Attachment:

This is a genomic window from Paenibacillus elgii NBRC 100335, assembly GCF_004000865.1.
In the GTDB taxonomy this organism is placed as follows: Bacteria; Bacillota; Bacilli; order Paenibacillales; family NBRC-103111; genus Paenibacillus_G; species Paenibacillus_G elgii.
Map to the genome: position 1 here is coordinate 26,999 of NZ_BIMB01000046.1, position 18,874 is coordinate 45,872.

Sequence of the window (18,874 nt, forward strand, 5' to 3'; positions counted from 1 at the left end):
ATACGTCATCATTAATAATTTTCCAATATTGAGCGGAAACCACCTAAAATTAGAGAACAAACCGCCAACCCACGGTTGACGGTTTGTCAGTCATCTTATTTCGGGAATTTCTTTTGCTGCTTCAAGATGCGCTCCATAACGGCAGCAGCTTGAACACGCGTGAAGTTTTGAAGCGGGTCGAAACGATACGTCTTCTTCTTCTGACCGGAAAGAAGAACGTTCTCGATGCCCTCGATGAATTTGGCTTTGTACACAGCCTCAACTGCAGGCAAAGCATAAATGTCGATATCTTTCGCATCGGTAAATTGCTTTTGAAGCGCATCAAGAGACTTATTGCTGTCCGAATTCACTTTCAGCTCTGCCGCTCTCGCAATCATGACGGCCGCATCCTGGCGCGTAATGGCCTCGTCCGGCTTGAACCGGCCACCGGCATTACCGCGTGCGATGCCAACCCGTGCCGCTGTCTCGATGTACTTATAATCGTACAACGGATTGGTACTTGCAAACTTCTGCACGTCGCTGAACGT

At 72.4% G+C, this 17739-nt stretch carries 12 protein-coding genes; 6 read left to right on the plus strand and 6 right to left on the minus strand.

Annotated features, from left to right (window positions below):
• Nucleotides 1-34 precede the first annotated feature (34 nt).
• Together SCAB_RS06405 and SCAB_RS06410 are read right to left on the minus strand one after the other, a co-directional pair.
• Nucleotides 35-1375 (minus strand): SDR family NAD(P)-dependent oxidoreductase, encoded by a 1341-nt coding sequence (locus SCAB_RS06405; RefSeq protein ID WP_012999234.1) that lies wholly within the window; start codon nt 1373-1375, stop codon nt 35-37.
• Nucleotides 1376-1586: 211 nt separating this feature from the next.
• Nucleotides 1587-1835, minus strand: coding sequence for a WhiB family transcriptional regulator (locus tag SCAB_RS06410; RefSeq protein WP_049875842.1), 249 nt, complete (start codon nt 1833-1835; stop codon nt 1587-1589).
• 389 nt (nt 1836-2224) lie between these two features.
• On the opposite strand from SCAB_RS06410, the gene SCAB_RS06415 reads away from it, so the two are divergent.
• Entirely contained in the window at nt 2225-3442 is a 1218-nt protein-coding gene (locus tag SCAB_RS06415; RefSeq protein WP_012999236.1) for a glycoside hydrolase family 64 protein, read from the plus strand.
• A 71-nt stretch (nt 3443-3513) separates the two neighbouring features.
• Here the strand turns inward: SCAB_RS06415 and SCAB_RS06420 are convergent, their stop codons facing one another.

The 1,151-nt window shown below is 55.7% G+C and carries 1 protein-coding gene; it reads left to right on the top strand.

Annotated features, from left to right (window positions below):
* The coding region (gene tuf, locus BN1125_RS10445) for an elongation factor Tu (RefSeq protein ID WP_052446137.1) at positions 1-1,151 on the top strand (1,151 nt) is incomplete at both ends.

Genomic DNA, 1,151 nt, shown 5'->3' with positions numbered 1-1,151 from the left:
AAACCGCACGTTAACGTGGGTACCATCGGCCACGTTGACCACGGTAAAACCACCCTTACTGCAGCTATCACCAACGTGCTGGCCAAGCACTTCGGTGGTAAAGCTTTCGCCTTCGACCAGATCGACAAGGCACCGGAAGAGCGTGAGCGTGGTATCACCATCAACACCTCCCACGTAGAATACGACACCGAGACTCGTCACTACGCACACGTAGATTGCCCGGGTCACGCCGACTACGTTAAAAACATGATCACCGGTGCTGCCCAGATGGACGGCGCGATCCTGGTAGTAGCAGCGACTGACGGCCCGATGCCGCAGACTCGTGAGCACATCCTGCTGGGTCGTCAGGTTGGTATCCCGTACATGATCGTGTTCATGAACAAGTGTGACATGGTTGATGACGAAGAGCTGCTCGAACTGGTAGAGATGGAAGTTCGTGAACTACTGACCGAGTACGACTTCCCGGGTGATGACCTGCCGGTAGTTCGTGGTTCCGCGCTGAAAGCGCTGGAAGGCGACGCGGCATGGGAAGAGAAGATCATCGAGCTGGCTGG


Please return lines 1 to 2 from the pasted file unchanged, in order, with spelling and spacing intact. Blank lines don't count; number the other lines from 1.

This is a genomic window from Paenibacillus elgii NBRC 100335, assembly GCF_004000865.1.
In the GTDB taxonomy this organism is placed as follows: Bacteria; Bacillota; Bacilli; order Paenibacillales; family NBRC-103111; genus Paenibacillus_G; species Paenibacillus_G elgii.